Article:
|Stone station: under threat from alternative proposals to HS2.|
I should be happy: we have reached the end of the beginning. UK Transport Secretary Justine Greening has indeed confirmed the government’s commitment to press ahead with construction of a national high speed rail network, starting with the first phase of HS2 between London and the West Midlands.
There certainly won’t be any gloating from those in favour of the project; there is too much work still to do, not least of which is to negotiate the laborious Hybrid Bill process in Parliament. Nevertheless, I’d say there was a ‘better than evens’ chance of HS2 going ahead. But any suggestion that the debate over the merits of the project would subside is misplaced – arguments about the scheme’s benefits will run and run. And to that end, the question of ‘if not HS2…?’ is not going to go away.
My support for HS2 has always been caveated by the need for it to be cheaper, greener and, if possible, sooner. And I think all those points are achievable – but more than anything, we cannot repeat the diabolical blunder that was the £9bn West Coast Route Modernisation. I blogged about this in detail the other week, and – despite it barely meriting a mention in most mass media coverage of yesterday’s announcement – it remains one of the most botched public procurement projects of recent years.
Perhaps the most unpleasant aspect of WCRM for anyone who cares about our rail network was the enforced closure of three stations in Staffordshire on capacity grounds. Barlaston, Wedgwood and Stone stations were closed in 2003 at the height of the mess; the latter reopened in 2008, served by an hourly stopping train from London.
Why does this matter now? Because, appallingly, history might be about to repeat itself, and nobody appears much bothered. Opposition to HS2 is being led by the High Speed Action Alliance of local campaigners and 51M, a group of local authorities opposed to the new line. They have prepared a counter-proposal insisting that the existing rail network can meet projected growth between London and the north for the foreseeable future.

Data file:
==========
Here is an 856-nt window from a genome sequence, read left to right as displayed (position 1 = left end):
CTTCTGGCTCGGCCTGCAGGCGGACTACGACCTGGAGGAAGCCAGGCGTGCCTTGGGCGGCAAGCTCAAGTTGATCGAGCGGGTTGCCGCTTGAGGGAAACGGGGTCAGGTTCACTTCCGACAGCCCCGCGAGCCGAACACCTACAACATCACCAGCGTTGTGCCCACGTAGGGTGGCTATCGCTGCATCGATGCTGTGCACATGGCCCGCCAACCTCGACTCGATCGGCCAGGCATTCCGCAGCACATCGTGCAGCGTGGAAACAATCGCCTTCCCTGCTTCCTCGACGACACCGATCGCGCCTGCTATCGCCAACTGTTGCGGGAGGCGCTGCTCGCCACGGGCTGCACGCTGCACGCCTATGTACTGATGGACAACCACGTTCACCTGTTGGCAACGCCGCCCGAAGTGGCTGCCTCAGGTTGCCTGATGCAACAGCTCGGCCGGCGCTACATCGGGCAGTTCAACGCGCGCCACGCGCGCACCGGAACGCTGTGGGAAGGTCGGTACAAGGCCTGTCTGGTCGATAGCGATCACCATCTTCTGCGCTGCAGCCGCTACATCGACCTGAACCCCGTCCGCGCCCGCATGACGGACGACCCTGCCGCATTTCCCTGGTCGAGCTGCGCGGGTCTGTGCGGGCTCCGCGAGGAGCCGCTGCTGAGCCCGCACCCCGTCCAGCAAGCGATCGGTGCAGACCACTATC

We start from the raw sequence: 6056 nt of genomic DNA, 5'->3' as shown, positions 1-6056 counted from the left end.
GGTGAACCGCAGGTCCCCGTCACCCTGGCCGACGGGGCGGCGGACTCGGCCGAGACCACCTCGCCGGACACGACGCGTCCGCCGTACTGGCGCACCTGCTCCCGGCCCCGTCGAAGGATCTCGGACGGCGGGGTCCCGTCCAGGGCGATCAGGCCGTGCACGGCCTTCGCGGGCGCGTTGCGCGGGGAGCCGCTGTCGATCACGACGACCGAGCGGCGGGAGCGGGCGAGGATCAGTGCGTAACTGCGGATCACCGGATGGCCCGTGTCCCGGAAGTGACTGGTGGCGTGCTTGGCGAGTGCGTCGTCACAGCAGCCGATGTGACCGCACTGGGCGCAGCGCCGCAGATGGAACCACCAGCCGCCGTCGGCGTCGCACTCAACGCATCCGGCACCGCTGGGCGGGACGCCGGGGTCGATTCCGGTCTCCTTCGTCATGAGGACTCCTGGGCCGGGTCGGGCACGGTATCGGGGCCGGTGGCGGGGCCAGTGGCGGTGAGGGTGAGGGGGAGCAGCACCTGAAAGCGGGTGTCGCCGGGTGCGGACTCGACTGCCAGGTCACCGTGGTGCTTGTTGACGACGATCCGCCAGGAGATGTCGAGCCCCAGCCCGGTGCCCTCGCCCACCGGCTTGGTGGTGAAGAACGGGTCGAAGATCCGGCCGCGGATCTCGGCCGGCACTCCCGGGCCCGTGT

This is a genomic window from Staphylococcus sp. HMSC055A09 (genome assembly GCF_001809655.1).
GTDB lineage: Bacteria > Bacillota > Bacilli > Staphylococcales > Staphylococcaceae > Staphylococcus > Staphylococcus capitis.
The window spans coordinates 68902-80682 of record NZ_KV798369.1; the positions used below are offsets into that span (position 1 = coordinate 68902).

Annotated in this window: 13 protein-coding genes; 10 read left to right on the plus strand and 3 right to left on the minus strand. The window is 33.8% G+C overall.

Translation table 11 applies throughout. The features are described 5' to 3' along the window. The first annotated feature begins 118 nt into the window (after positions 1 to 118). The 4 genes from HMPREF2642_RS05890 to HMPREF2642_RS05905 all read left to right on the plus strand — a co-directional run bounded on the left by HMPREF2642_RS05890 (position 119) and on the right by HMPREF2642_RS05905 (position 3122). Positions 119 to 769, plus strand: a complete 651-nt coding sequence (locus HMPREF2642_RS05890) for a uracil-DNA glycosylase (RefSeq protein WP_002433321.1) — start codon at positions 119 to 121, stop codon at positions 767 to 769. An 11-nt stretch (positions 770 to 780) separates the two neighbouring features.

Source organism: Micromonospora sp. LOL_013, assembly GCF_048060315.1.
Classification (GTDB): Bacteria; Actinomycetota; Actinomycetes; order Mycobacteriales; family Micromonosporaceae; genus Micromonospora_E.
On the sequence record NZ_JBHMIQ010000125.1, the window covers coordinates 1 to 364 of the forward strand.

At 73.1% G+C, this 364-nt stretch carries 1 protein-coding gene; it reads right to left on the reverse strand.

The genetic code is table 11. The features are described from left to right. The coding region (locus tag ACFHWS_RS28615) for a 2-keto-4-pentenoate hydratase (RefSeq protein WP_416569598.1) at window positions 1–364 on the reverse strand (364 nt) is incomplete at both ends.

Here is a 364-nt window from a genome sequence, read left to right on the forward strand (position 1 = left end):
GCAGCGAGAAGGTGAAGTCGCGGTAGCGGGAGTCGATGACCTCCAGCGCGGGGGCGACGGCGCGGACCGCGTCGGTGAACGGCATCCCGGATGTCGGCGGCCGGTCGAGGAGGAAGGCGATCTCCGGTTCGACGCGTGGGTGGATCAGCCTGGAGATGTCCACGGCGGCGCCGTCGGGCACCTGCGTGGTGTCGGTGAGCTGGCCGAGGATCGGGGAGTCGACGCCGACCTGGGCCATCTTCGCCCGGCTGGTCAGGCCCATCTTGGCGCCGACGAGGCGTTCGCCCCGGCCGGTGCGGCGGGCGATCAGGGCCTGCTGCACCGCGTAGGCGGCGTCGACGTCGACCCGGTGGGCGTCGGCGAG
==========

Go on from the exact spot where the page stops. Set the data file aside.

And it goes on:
In the lead up to Justine Greening’s announcement, Network Rail and the Department for Transport published a report casting doubt on the benefits of such a strategy. Buried in the report is confirmation that ‘some stations would be left unserved by rail’ under the alternative plans; they are Atherstone and Stone (p6). The report adds that Rugeley would lose its rail service down the Trent Valley line towards Nuneaton, Rugby and London – a(nother) valuable local connection severed.
As if that weren’t enough, the report also confirms proposals for a 21 km Stafford Bypass. This would leave the current WCML at Colwich and head through open countryside at grade to a point north of Norton Bridge; it would provide capacity for just one extra train per hour from London at a projected cost of more than £1bn. Not bad for those who claim to be acting in the best interests of England’s rural idylls…
|The village of Colwich, Staffordshire, where the Stafford Bypass would diverge from the West Coast Main Line. Photo: R Kidd|
I would be quite cynical about the release of Network Rail’s report if it did not reinforce previously-released assessments of capacity contained in its West Coast Route Utilisation Strategy. And the prior loss of local rail services in Staffordshire confirms that this is no phantom threat.
Principled local opposition to HS2 is understandable and in many ways healthy, but please let us not pretend high speed rail is some superfluous White Elephant: our creaking railway does not exist in the best of all possible worlds, we face some very tough choices about capacity. Greening is right to press on.